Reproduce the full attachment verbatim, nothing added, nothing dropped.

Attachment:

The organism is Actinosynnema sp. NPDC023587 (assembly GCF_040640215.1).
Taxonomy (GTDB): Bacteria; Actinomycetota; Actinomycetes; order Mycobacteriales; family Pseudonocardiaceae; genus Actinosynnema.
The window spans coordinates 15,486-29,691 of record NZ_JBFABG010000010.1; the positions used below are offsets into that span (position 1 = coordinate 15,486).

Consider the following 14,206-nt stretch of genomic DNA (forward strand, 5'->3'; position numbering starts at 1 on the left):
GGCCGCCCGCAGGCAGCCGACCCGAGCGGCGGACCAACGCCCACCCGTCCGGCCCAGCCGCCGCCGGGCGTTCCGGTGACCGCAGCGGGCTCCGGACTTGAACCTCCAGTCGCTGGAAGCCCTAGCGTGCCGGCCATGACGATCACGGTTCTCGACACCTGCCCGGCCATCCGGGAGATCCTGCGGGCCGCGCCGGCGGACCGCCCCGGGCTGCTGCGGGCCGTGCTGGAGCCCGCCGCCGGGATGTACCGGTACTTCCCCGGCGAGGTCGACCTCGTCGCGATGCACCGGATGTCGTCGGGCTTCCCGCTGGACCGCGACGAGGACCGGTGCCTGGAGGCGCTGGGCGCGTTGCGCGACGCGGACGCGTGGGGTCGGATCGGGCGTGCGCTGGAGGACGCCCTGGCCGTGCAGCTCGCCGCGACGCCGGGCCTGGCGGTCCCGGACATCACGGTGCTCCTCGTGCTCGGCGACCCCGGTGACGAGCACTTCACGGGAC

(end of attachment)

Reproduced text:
The organism is Actinosynnema sp. NPDC023587 (assembly GCF_040640215.1).
Taxonomy (GTDB): Bacteria; Actinomycetota; Actinomycetes; order Mycobacteriales; family Pseudonocardiaceae; genus Actinosynnema.
The window spans coordinates 15,486-29,691 of record NZ_JBFABG010000010.1; the positions used below are offsets into that span (position 1 = coordinate 15,486).

Consider the following 14,206-nt stretch of genomic DNA (forward strand, 5'->3'; position numbering starts at 1 on the left):
GGCCGCCCGCAGGCAGCCGACCCGAGCGGCGGACCAACGCCCACCCGTCCGGCCCAGCCGCCGCCGGGCGTTCCGGTGACCGCAGCGGGCTCCGGACTTGAACCTCCAGTCGCTGGAAGCCCTAGCGTGCCGGCCATGACGATCACGGTTCTCGACACCTGCCCGGCCATCCGGGAGATCCTGCGGGCCGCGCCGGCGGACCGCCCCGGGCTGCTGCGGGCCGTGCTGGAGCCCGCCGCCGGGATGTACCGGTACTTCCCCGGCGAGGTCGACCTCGTCGCGATGCACCGGATGTCGTCGGGCTTCCCGCTGGACCGCGACGAGGACCGGTGCCTGGAGGCGCTGGGCGCGTTGCGCGACGCGGACGCGTGGGGTCGGATCGGGCGTGCGCTGGAGGACGCCCTGGCCGTGCAGCTCGCCGCGACGCCGGGCCTGGCGGTCCCGGACATCACGGTGCTCCTCGTGCTCGGCGACCCCGGTGACGAGCACTTCACGGGAC